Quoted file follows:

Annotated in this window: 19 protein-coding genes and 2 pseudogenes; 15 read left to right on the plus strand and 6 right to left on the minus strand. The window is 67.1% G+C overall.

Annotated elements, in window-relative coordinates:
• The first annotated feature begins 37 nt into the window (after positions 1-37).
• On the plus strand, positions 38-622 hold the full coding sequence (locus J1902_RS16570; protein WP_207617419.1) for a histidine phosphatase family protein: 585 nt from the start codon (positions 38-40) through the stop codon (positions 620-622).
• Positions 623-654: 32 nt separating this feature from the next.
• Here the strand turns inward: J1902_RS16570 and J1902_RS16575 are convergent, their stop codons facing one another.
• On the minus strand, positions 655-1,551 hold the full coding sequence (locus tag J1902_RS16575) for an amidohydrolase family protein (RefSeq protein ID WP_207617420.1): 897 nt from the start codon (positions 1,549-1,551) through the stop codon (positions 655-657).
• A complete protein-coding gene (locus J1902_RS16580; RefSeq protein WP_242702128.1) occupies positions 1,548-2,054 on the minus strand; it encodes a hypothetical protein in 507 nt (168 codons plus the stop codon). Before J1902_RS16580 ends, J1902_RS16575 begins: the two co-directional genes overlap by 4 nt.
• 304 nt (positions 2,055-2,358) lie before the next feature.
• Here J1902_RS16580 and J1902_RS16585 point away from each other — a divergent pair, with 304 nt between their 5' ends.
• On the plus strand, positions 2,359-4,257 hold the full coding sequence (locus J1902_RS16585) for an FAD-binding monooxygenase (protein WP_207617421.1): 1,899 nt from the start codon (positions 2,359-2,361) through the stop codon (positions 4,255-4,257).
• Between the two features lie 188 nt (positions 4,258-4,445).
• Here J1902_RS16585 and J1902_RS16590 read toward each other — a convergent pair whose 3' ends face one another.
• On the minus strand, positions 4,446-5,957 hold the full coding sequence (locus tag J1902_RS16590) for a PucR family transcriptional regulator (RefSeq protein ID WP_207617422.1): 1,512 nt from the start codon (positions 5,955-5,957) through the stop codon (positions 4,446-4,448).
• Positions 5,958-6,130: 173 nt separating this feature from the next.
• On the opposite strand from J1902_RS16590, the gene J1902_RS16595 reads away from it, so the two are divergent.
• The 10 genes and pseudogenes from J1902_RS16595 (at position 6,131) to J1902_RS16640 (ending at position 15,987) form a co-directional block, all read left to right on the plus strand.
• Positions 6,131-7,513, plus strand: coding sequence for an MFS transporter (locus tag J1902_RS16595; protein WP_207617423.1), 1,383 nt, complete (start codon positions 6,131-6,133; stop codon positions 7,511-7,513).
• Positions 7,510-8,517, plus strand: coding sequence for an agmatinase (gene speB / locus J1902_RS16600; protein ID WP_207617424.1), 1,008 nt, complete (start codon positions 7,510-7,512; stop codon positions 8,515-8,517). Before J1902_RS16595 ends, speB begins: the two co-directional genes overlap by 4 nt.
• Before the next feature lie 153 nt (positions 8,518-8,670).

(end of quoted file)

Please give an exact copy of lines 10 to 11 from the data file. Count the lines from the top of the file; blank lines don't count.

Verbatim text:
• Here J1902_RS16580 and J1902_RS16585 point away from each other — a divergent pair, with 304 nt between their 5' ends.
• On the plus strand, positions 2,359-4,257 hold the full coding sequence (locus J1902_RS16585) for an FAD-binding monooxygenase (protein WP_207617421.1): 1,899 nt from the start codon (positions 2,359-2,361) through the stop codon (positions 4,255-4,257).